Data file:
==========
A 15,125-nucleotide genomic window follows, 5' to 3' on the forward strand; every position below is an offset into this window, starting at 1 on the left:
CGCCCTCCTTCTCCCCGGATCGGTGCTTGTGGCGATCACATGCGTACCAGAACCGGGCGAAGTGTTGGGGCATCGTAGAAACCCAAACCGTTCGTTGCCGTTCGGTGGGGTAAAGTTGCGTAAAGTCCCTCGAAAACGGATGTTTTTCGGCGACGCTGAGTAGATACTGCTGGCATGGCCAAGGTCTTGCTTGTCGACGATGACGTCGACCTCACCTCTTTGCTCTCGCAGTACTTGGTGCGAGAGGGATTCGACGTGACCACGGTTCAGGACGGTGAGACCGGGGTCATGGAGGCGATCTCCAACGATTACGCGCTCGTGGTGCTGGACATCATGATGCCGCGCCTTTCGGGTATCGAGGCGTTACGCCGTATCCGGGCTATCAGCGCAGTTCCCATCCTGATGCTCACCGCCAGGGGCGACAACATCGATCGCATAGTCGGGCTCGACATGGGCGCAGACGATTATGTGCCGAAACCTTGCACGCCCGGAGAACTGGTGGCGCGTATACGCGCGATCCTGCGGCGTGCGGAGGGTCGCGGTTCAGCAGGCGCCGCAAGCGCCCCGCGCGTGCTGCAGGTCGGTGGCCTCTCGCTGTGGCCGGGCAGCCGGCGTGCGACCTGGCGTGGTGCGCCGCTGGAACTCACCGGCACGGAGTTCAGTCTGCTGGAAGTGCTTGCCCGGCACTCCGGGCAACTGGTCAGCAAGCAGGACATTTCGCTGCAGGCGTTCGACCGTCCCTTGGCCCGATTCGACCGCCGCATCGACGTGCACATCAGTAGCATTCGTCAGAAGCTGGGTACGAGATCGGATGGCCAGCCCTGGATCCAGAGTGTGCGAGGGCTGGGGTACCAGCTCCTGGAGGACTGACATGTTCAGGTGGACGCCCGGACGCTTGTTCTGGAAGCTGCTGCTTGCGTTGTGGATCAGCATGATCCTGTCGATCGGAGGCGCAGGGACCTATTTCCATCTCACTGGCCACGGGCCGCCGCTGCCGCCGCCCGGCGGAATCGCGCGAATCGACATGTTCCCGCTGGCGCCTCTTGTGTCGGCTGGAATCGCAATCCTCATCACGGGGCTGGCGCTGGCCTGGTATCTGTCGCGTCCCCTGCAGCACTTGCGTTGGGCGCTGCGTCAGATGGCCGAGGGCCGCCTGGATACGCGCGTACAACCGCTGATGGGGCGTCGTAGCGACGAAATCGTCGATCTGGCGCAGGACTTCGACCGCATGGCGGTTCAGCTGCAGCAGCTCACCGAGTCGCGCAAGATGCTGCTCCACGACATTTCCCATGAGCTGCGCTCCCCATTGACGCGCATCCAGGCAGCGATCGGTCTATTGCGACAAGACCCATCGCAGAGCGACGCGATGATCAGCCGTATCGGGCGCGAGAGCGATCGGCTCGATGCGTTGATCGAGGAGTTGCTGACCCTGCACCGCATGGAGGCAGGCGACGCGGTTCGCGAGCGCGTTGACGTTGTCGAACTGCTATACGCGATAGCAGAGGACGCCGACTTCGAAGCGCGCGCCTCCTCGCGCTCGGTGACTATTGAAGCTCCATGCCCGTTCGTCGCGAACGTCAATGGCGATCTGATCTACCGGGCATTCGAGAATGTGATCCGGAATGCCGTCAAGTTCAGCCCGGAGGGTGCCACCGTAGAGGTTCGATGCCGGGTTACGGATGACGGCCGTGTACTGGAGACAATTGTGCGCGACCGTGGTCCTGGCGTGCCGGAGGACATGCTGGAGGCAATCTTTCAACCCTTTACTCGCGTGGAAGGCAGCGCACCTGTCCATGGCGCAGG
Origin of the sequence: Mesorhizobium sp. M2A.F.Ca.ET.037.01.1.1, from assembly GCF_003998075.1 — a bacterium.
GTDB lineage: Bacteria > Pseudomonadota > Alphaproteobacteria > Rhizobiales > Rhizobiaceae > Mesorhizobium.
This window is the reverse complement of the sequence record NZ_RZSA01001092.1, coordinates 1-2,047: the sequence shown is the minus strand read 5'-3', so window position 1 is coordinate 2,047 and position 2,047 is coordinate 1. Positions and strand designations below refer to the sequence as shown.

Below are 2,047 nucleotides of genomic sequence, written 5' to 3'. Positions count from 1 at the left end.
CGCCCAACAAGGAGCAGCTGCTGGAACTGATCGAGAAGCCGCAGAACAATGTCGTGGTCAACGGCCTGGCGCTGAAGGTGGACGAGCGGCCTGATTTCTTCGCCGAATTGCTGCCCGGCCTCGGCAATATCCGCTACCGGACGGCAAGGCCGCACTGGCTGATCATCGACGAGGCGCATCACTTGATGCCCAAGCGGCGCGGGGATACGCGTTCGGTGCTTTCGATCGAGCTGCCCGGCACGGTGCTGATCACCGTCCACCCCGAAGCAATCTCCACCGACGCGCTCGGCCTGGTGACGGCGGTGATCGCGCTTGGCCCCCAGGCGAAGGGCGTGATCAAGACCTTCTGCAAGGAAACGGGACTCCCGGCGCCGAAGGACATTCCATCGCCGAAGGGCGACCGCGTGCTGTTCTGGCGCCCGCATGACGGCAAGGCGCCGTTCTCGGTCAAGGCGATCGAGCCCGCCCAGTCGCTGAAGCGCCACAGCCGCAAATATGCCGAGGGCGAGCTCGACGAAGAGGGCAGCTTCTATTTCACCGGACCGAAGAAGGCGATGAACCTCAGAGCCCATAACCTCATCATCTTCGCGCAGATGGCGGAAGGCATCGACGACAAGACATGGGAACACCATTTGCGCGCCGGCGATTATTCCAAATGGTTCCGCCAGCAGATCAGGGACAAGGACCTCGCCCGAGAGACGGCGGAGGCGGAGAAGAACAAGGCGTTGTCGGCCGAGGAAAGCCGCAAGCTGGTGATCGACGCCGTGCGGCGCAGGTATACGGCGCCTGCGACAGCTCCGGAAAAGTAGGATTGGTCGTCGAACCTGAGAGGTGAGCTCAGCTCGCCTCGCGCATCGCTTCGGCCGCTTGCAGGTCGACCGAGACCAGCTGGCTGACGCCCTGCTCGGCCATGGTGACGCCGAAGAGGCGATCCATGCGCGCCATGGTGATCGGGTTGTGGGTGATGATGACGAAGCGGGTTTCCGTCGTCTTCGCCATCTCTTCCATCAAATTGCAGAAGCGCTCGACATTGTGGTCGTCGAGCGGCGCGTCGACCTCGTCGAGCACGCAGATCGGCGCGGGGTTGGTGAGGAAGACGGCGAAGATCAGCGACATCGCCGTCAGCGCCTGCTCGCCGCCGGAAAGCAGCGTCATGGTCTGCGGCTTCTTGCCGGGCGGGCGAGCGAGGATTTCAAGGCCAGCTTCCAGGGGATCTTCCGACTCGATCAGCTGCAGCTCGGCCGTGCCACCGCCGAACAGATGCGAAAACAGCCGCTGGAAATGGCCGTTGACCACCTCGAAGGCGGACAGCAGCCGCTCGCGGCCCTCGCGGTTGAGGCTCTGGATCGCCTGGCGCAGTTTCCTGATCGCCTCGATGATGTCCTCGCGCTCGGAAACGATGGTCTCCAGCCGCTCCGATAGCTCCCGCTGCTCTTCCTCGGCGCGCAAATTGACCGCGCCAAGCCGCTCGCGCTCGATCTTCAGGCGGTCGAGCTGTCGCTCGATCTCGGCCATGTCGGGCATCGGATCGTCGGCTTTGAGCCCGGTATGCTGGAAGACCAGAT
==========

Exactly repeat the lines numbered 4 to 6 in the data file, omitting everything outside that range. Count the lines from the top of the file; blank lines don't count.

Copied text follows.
GTDB lineage: Bacteria > Pseudomonadota > Alphaproteobacteria > Rhizobiales > Rhizobiaceae > Mesorhizobium.
This window is the reverse complement of the sequence record NZ_RZSA01001092.1, coordinates 1-2,047: the sequence shown is the minus strand read 5'-3', so window position 1 is coordinate 2,047 and position 2,047 is coordinate 1. Positions and strand designations below refer to the sequence as shown.

Below are 2,047 nucleotides of genomic sequence, written 5' to 3'. Positions count from 1 at the left end.